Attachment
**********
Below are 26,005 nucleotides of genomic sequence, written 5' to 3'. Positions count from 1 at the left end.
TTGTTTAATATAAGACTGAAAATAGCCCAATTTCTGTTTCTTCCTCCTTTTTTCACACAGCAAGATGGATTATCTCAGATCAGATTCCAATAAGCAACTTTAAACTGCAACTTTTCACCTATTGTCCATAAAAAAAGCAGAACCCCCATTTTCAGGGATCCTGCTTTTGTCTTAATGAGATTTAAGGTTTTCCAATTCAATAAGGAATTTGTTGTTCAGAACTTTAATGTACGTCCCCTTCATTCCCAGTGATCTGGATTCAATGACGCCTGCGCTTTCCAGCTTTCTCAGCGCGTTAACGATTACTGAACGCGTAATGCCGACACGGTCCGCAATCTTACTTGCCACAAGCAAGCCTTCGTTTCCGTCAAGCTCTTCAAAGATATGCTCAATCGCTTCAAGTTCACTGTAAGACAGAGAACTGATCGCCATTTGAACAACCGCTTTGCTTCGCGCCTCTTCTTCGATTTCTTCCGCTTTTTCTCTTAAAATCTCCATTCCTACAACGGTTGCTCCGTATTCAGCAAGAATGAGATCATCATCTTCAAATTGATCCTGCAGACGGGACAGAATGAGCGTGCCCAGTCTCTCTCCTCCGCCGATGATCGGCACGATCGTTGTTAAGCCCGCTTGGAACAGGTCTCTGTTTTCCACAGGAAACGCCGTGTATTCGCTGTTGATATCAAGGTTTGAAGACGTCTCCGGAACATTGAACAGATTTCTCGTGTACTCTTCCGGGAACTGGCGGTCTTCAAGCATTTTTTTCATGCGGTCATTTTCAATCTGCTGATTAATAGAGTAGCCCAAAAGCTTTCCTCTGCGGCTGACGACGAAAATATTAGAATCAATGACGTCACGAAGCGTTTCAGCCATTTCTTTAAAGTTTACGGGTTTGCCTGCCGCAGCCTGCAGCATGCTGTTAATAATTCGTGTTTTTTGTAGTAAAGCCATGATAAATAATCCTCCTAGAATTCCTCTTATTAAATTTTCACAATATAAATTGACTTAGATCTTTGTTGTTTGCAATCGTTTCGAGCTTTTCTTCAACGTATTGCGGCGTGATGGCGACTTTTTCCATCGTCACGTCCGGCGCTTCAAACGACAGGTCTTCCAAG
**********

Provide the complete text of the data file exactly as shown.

Below are 26,005 nucleotides of genomic sequence, written 5' to 3'. Positions count from 1 at the left end.
TTGTTTAATATAAGACTGAAAATAGCCCAATTTCTGTTTCTTCCTCCTTTTTTCACACAGCAAGATGGATTATCTCAGATCAGATTCCAATAAGCAACTTTAAACTGCAACTTTTCACCTATTGTCCATAAAAAAAGCAGAACCCCCATTTTCAGGGATCCTGCTTTTGTCTTAATGAGATTTAAGGTTTTCCAATTCAATAAGGAATTTGTTGTTCAGAACTTTAATGTACGTCCCCTTCATTCCCAGTGATCTGGATTCAATGACGCCTGCGCTTTCCAGCTTTCTCAGCGCGTTAACGATTACTGAACGCGTAATGCCGACACGGTCCGCAATCTTACTTGCCACAAGCAAGCCTTCGTTTCCGTCAAGCTCTTCAAAGATATGCTCAATCGCTTCAAGTTCACTGTAAGACAGAGAACTGATCGCCATTTGAACAACCGCTTTGCTTCGCGCCTCTTCTTCGATTTCTTCCGCTTTTTCTCTTAAAATCTCCATTCCTACAACGGTTGCTCCGTATTCAGCAAGAATGAGATCATCATCTTCAAATTGATCCTGCAGACGGGACAGAATGAGCGTGCCCAGTCTCTCTCCTCCGCCGATGATCGGCACGATCGTTGTTAAGCCCGCTTGGAACAGGTCTCTGTTTTCCACAGGAAACGCCGTGTATTCGCTGTTGATATCAAGGTTTGAAGACGTCTCCGGAACATTGAACAGATTTCTCGTGTACTCTTCCGGGAACTGGCGGTCTTCAAGCATTTTTTTCATGCGGTCATTTTCAATCTGCTGATTAATAGAGTAGCCCAAAAGCTTTCCTCTGCGGCTGACGACGAAAATATTAGAATCAATGACGTCACGAAGCGTTTCAGCCATTTCTTTAAAGTTTACGGGTTTGCCTGCCGCAGCCTGCAGCATGCTGTTAATAATTCGTGTTTTTTGTAGTAAAGCCATGATAAATAATCCTCCTAGAATTCCTCTTATTAAATTTTCACAATATAAATTGACTTAGATCTTTGTTGTTTGCAATCGTTTCGAGCTTTTCTTCAACGTATTGCGGCGTGATGGCGACTTTTTCCATCGTCACGTCCGGCGCTTCAAACGACAGGTCTTCCAAG